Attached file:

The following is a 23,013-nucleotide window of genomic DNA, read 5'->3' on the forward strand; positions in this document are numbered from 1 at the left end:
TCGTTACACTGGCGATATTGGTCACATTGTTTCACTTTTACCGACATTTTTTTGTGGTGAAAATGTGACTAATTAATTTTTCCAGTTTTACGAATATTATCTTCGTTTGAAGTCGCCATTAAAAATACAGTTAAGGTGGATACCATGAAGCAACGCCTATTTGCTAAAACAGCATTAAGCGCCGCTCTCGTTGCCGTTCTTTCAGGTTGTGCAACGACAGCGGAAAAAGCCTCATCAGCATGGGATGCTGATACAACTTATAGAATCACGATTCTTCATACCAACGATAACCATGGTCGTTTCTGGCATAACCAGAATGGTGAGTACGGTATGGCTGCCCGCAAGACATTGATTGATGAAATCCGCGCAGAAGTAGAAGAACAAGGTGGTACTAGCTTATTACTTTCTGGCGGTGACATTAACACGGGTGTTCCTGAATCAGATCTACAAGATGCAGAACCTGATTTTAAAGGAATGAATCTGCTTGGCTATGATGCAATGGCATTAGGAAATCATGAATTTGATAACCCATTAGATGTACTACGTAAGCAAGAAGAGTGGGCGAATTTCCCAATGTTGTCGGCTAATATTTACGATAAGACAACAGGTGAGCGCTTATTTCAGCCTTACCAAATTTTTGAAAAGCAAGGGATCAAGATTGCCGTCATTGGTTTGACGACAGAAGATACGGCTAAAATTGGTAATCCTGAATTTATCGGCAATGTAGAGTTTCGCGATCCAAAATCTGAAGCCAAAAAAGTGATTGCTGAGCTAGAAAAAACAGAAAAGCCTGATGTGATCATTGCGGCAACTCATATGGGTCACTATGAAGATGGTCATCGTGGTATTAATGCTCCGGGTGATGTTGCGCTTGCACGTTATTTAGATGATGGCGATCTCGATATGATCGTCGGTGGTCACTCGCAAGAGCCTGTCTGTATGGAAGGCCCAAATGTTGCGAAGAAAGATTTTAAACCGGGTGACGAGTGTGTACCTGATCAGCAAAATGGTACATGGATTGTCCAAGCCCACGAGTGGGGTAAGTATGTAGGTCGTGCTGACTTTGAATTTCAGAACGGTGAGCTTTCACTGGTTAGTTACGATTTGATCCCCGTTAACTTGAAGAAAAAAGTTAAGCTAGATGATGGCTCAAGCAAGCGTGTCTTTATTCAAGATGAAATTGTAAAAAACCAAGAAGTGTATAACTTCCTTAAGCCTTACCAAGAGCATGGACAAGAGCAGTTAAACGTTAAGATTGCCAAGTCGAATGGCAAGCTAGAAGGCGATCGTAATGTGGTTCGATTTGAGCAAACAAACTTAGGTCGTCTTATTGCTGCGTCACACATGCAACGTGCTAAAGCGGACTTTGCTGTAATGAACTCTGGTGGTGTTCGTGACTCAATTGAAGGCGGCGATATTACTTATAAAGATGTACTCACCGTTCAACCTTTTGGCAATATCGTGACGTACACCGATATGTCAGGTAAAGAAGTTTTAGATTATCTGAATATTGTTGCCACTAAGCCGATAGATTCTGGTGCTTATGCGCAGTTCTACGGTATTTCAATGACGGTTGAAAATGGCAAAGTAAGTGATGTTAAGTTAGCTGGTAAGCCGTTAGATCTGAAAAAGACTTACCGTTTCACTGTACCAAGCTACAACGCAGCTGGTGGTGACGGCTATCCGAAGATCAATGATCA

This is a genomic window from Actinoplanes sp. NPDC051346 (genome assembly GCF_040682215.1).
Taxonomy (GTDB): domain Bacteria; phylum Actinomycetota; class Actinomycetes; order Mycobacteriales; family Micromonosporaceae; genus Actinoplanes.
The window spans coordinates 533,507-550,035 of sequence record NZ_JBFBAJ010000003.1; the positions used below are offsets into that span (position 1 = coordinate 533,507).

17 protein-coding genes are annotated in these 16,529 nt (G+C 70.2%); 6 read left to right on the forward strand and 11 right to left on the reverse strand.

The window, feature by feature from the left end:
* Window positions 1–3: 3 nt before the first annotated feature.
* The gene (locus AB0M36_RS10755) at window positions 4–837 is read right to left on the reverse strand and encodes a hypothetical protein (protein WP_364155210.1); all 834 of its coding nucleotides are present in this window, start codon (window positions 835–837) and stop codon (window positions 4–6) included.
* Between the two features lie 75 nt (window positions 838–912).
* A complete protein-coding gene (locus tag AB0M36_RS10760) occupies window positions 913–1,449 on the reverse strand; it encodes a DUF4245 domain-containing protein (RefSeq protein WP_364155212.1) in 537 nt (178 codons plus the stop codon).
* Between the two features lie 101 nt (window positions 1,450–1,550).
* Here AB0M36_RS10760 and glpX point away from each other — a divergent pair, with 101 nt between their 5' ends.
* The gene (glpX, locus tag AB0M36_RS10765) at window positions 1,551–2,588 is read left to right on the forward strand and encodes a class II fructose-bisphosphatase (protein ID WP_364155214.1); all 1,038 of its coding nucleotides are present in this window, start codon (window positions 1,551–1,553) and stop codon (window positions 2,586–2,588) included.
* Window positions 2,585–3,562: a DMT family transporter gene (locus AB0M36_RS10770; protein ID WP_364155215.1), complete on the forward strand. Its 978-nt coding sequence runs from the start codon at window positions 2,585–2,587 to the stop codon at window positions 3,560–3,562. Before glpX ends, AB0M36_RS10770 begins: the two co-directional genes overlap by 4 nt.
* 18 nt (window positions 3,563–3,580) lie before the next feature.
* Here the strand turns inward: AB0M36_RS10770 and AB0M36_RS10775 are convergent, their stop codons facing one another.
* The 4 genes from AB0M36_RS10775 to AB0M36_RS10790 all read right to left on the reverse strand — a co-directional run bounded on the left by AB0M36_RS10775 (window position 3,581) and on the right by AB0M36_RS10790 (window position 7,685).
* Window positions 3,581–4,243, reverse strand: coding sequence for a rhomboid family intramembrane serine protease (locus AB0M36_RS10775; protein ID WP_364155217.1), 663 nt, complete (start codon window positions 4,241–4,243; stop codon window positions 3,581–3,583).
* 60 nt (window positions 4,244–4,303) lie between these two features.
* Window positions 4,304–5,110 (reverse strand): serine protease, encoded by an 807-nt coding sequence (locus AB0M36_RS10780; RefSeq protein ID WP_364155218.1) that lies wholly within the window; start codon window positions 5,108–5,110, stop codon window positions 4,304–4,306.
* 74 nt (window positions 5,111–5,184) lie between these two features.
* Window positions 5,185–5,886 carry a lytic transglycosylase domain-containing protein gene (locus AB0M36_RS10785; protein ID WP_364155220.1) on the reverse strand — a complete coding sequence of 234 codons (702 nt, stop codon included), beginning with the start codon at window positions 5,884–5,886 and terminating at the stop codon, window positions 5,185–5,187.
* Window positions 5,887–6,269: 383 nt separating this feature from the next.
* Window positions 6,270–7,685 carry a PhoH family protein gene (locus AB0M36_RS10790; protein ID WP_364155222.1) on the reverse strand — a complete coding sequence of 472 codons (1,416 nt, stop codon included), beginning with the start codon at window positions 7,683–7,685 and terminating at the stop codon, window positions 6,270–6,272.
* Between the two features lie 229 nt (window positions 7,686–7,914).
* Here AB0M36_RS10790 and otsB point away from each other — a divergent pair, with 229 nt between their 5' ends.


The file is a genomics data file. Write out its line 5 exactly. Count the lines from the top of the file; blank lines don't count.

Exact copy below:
The window spans coordinates 533,507-550,035 of sequence record NZ_JBFBAJ010000003.1; the positions used below are offsets into that span (position 1 = coordinate 533,507).